Neutrality under threat as Nigerian election looms

To support Nigeria’s upcoming elections the US State Department has announced visa restrictions for those involved in undermining democracy


It has now been over a week since the embattled Governor of Nigeria’s Central Bank, Mr. Godwin Emefiele, returned to his country on Monday, January 16, 2023, and apart from a small commotion at the airport, so far all has been well.

Nigeria’s President, Muhammadu Buhari, has reined in his secret police, who may have fabricated claims in order to arrest Governor Emefiele.

Diplomats and foreign observers agree that Buhari may wish to leave his legacy, one that respects the constitutional independence of institutions like the Central Bank of Nigeria, even as it seems at the risk of offending his own party’s Presidential candidate, Bola Tinubu, who has portrayed himself as the continuity candidate to Mr Buhari.

The pressure from senior members of the ruling APC party has been focused on Emefiele’s decision, taken last year, to change the design of the Naira note. As a consequence, the number of notes circulating in the cash-dominated economy reportedly declined 4% to 3.16 trillion Naira ($6.9 billion). The change also renders the old Naira notes invalid three weeks to the February 25 elections, with predictable ramifications for campaign finance.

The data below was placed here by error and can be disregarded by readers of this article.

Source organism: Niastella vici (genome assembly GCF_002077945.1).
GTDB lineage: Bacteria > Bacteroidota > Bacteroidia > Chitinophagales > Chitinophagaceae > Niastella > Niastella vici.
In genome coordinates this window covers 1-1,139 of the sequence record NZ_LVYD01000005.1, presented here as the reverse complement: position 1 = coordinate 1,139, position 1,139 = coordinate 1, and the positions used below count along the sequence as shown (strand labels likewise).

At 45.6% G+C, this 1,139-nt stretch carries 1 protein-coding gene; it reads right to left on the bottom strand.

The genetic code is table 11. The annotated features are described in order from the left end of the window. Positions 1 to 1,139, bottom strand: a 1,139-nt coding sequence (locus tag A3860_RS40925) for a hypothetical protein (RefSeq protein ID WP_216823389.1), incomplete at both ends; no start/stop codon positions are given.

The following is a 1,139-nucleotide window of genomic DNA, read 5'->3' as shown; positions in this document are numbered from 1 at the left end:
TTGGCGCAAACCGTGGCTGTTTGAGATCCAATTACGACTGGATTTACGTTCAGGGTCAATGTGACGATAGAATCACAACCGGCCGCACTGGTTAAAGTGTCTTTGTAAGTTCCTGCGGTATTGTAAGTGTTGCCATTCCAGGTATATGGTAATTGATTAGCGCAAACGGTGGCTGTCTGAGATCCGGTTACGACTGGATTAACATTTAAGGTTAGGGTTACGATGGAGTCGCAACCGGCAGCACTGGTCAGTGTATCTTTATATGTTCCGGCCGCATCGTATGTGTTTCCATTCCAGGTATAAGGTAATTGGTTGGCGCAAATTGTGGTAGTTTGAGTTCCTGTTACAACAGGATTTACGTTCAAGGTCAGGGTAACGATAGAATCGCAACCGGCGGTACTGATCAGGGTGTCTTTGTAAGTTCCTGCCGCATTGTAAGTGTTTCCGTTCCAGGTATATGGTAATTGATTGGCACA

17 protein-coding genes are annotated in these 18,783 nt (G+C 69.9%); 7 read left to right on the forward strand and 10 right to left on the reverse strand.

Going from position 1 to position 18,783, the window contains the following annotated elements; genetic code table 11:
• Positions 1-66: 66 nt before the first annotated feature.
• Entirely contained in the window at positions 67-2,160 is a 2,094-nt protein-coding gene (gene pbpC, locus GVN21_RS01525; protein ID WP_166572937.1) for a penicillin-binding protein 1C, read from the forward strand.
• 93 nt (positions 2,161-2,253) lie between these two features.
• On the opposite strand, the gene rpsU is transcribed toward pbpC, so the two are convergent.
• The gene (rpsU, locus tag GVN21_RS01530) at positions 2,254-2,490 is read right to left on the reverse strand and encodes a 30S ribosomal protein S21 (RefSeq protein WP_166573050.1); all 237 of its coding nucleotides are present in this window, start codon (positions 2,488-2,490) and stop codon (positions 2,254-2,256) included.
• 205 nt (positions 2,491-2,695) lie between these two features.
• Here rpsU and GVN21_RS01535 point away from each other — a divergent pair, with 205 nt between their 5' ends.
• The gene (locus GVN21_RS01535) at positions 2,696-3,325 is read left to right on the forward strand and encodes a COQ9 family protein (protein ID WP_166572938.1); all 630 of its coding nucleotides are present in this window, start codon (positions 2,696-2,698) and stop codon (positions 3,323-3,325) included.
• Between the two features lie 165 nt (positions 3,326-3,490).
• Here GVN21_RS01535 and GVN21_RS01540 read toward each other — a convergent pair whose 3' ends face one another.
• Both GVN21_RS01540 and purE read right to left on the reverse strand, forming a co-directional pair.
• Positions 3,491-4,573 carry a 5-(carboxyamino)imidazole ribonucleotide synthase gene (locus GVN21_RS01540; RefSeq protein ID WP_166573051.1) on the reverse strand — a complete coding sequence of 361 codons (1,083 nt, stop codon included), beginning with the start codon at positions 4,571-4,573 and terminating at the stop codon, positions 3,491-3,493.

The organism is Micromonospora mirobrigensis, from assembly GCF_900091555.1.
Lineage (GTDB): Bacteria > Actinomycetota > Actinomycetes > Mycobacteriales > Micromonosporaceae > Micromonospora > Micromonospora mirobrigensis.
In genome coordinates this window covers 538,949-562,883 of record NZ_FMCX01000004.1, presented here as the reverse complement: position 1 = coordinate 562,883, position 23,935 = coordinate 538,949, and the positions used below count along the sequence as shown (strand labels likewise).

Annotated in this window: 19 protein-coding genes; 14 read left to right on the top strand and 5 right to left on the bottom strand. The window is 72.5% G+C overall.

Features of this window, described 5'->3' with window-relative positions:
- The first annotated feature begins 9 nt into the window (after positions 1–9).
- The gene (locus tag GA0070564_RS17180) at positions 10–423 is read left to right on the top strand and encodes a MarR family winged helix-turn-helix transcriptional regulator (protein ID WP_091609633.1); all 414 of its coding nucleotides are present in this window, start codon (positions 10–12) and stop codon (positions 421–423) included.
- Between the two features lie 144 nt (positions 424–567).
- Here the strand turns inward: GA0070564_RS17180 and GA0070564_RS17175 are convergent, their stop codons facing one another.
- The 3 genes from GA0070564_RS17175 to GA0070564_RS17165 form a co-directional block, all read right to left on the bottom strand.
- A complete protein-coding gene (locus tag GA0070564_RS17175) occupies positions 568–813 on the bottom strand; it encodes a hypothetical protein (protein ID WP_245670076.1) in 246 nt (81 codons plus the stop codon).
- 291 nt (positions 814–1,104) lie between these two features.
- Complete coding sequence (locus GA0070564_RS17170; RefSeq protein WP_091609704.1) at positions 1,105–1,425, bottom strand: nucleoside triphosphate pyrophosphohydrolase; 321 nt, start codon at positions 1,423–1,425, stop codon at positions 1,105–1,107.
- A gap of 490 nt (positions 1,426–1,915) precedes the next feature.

Many commentators furthermore believe that the design change has been timed intentionally to undermine attempts to buy votes by invalidating old notes hidden and stockpiled for election day. This interpretation is made more credible by the concurrent limit on cash withdrawals.

Emefiele left the country, returning January 15th once his leave expired. House Speaker Femi Gbajabiamila has this week raised the prospect of arresting him in relation to the Naira note crisis.

But what can international observers and partners do?

To begin with, Nigeria is in dire need of international finance and loans to combat a host of domestic economic maladies. China is no longer giving out loans in Africa, under pressure from their own domestic challenges, not least a housing market crisis with 90 million units of houses empty and a resurgence of COVID-19.

It could be possible nonetheless to tie the $10bn in loans that Nigeria likely needs to commitments to respect the independence of the central bank of Nigeria.US Secretary of State, Anthony J Blinken, issued a statement yesterday about visa restrictions on individuals who undermine the 2023 election. That was perhaps in response to the threats. That is a good first step, but more still has to be done. Much more.

While the West will naturally be reticent to be seen to interfere with Nigerian elections, more attention and international scrutiny into Nigerian affairs can only help in cleansing the most overt political interferences with the independence of core government institutions.

26th January 2023